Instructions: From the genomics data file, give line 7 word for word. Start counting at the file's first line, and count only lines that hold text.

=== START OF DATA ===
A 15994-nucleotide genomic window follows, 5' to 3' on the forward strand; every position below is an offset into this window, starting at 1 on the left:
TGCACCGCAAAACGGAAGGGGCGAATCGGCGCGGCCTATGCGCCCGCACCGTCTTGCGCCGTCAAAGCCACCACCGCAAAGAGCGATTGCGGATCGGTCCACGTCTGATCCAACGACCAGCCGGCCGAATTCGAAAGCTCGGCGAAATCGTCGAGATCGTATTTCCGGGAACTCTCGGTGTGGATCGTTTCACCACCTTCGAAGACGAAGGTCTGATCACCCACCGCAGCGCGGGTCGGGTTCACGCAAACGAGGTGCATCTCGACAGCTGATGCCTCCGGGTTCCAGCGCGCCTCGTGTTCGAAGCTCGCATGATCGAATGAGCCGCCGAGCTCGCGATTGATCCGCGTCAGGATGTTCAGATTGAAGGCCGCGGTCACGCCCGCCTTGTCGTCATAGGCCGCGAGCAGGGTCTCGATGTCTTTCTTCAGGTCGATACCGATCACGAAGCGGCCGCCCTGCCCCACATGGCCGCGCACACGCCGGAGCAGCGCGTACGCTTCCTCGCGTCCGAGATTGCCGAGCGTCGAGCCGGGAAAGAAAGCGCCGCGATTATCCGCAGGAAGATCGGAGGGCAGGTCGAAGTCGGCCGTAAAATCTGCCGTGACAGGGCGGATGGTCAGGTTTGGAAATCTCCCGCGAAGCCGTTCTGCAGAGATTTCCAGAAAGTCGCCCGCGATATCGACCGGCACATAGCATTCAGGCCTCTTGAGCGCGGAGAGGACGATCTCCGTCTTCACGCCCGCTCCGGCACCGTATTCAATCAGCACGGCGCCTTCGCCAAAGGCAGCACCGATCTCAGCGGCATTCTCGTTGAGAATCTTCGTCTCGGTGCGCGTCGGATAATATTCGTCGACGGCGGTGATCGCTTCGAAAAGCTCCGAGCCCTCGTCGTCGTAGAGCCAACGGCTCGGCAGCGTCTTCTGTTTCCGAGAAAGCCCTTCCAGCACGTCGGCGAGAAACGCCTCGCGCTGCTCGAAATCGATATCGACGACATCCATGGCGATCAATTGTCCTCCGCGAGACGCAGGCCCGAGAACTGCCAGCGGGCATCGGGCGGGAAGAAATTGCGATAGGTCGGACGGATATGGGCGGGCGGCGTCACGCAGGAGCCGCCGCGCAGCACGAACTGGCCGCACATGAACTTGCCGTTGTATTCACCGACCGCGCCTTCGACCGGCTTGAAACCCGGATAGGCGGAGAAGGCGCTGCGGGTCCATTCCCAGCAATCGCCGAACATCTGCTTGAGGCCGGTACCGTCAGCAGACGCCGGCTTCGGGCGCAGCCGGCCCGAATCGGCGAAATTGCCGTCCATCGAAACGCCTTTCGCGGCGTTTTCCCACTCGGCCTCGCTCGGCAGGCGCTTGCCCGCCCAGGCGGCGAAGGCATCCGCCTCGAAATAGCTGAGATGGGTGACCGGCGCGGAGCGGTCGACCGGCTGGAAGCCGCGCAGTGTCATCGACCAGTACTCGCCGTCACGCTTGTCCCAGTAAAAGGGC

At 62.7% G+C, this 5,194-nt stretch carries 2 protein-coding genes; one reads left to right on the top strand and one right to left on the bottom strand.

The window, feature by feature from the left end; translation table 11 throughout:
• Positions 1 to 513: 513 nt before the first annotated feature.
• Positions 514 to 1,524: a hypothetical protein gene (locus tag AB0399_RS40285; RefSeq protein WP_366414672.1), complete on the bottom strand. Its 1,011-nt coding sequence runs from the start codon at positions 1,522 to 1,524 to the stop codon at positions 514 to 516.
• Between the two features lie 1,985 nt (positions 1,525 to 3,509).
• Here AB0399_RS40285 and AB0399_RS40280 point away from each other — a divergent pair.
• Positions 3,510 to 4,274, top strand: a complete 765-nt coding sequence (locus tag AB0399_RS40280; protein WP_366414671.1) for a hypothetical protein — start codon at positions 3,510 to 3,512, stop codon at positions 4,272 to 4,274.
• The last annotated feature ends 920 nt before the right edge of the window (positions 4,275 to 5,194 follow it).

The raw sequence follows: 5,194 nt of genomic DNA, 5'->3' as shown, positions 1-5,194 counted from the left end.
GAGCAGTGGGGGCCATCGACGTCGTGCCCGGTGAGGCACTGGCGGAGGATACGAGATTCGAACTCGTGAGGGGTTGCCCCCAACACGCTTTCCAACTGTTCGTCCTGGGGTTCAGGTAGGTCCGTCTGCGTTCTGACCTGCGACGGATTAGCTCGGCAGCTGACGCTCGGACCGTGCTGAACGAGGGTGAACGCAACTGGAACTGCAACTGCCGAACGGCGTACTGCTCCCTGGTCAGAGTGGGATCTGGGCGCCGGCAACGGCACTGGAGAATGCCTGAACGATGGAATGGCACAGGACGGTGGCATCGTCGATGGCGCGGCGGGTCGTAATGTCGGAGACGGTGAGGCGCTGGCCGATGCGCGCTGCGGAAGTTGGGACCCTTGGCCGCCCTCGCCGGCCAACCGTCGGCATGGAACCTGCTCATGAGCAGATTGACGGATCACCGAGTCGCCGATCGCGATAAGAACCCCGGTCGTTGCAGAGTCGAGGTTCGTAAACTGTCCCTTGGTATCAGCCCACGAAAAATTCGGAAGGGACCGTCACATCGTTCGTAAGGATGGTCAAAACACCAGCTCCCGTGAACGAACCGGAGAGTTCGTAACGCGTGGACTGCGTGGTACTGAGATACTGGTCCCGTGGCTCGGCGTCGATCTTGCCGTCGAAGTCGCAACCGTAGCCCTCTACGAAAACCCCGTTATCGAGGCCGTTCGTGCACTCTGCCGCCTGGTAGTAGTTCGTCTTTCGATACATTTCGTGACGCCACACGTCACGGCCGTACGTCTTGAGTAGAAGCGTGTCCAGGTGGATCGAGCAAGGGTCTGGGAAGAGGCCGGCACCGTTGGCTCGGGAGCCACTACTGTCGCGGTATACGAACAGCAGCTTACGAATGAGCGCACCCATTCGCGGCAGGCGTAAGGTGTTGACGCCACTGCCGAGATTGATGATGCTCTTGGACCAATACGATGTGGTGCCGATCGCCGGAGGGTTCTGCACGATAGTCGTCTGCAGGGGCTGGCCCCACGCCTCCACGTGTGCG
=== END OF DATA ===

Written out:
• Between the two features lie 1,985 nt (positions 1,525 to 3,509).